This seems to be their main feature, they work well in poorly or uninsulated buildings like corrugated iron factory sheds, garden sheds etc, but are much less effective in well insulated buildings.
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Re: Roof Ventilation or Whirly Birds - Do They Work?

Postby 470rigby » Sun May 08, 2011 1:28 pm

Gordon-Loomberah wrote:I've come to the conclusion that the whirly bit is more of a triumph of marketing over reality- the hot air was going up and out at about the same rate whether or not it is spinning. I reckon just as much air is being forced into one side of it as exits the other side when the wind makes it spin, so no real "suction" of extra hot air from the roof cavity.


Can't but agree! A simple weatherproof vent will work just as well. IMO..they are a solution in search of a problem, but marketed using the "shotgun" or "one size fits all" approach; meaning most people install them without thinking through what it is that they are trying to acheive....eg.why would you install one in a cathedral ceiling in winter when you are trying to keep the room warm??...or in a summer when it is hotter outside???

An ununsulated dark colourbond clad shed on a hot day...yes. To cool down a hot house in the evening (after the outside air temp drops below the inside temp) after a hot day..yes.
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Re: Roof Ventilation or Whirly Birds - Do They Work?

Postby Johnny » Tue May 10, 2011 3:24 pm

Guys thanks for all the comments guys, it's given me plenty to think about, it looks like there are a number of options for roof vents.
Gordon-Loomberah wrote:I think that more significant modifications could be done to make it shift more air with better blades

The ones I was looking at have many blades on them - I grabbed a diagram off their site:
ImageImage Credit: Twista Roof Vents
So I guess these might work a bit better than ones with no blades.

Gordon-Loomberah wrote:There are solar powered fan vents for sale (every expensive though!) which have a small solar cell embedded in their tops, and they look pretty nifty too, like big mushrooms :) but a similar arrangement could be easily done DIY for much less cost.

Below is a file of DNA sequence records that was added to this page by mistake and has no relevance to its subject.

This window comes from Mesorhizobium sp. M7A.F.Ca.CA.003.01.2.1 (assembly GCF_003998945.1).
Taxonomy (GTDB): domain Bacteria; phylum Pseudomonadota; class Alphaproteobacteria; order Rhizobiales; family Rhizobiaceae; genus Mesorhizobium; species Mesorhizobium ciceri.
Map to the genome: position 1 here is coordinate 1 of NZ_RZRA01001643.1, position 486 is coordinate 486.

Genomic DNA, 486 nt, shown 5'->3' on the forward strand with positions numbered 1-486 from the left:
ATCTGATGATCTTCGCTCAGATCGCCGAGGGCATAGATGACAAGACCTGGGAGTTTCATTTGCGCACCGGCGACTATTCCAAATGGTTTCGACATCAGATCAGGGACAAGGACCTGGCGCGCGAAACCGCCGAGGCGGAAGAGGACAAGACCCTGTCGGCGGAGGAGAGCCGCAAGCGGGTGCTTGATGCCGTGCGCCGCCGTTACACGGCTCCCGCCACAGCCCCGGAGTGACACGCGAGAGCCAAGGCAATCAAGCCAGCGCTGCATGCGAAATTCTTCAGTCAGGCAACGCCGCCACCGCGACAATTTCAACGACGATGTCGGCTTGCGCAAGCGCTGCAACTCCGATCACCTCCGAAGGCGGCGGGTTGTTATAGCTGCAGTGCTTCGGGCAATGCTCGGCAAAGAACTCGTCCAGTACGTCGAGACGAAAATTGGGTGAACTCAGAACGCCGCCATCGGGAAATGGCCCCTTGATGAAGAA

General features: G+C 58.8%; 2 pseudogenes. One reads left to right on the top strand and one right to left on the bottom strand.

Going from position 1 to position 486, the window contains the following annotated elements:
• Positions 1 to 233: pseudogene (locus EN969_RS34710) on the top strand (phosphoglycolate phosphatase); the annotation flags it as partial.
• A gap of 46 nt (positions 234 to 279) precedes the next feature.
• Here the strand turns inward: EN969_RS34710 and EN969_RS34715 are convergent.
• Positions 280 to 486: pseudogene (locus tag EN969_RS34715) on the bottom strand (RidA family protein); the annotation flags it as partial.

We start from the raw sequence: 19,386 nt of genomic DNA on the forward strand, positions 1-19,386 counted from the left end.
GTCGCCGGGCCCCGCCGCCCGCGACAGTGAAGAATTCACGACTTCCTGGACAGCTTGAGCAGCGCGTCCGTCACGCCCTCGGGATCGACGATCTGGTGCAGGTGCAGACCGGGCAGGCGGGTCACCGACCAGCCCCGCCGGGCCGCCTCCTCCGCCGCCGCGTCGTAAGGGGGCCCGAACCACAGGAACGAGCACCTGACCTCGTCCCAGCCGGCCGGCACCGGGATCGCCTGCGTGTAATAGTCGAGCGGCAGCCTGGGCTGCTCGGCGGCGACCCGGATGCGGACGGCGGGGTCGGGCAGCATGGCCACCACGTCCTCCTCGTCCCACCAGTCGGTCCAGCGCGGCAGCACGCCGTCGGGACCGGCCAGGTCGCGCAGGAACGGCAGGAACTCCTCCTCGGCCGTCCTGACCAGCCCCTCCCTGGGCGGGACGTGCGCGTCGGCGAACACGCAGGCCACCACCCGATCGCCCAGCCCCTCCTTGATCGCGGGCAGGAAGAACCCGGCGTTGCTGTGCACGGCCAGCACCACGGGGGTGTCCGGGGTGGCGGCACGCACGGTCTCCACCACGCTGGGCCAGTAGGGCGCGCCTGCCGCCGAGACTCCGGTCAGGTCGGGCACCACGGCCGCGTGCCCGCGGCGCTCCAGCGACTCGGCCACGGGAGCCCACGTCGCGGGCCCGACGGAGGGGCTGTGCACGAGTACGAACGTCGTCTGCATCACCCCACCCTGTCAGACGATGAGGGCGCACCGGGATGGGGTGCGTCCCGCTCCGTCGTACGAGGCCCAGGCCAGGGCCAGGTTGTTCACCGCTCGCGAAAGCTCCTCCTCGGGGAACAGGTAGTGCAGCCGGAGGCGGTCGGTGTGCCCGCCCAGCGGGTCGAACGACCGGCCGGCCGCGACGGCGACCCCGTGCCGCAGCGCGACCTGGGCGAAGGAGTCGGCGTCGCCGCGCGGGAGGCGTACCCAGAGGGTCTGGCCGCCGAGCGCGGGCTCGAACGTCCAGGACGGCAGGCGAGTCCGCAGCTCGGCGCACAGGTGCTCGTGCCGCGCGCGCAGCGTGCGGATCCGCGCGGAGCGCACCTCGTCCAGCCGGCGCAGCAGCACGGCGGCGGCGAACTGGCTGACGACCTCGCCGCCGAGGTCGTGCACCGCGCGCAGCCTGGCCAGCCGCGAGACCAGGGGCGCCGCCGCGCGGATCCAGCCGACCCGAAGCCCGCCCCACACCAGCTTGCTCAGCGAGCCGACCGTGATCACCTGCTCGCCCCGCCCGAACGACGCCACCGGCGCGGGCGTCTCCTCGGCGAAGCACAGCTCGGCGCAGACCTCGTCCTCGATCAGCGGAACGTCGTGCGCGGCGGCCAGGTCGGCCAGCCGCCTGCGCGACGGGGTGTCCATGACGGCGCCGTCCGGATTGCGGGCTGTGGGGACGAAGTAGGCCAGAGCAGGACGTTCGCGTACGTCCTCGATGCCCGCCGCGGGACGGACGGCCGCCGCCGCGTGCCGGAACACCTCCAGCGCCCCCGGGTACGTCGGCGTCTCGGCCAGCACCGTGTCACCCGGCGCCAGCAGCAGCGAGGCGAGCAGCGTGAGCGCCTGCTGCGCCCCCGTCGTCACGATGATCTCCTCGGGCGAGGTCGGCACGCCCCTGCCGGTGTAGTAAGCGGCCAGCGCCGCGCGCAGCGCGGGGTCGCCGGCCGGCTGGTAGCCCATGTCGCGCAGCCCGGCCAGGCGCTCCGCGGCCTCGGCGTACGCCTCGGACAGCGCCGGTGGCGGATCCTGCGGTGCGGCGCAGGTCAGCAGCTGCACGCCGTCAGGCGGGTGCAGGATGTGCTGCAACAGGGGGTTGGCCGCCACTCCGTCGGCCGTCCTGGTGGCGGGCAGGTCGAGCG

I like the sound of those solar vents - other than the price! I checked some out on-line but the price still does seem a little high, I guess they may be a little cheaper in time (with the increasing amounts of solar panels being produced), but I reckon they would do the trick - also they don't operate at night which has both positive and negatives about it.
Gordon-Loomberah wrote:Post by Gordon-Loomberah » Fri May 06, 2011 4:14 pm
variflex wrote:...all this was Before I had my roofing insualtion installed,
A few friends of mine fitted whirly birds and said that it made no difference however they already had insulation in their roof

This seems to be their main feature, they work well in poorly or uninsulated buildings like corrugated iron factory sheds, garden sheds etc, but are much less effective in well insulated buildings.

And I guess this is the other thing for me to checkout - roof insulation. Since the whole government scheme went bad it's been given a lot of press - I guess it''s possibly worth looking into this too.
Meanwhile the boss gets them installed here - I'll see how they operate and make a decision before next summer!

Thanks again for the input guys.
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Re: Roof Ventilation or Whirly Birds - Do They Work?

Postby variflex » Tue May 10, 2011 5:51 pm

Just on a side note, I went for the whirly birds with the clear perspex vent to allow light into my ceiling, my theory was that the light within the roof would help keep vermon out and also assist me when i have to get into the roof space.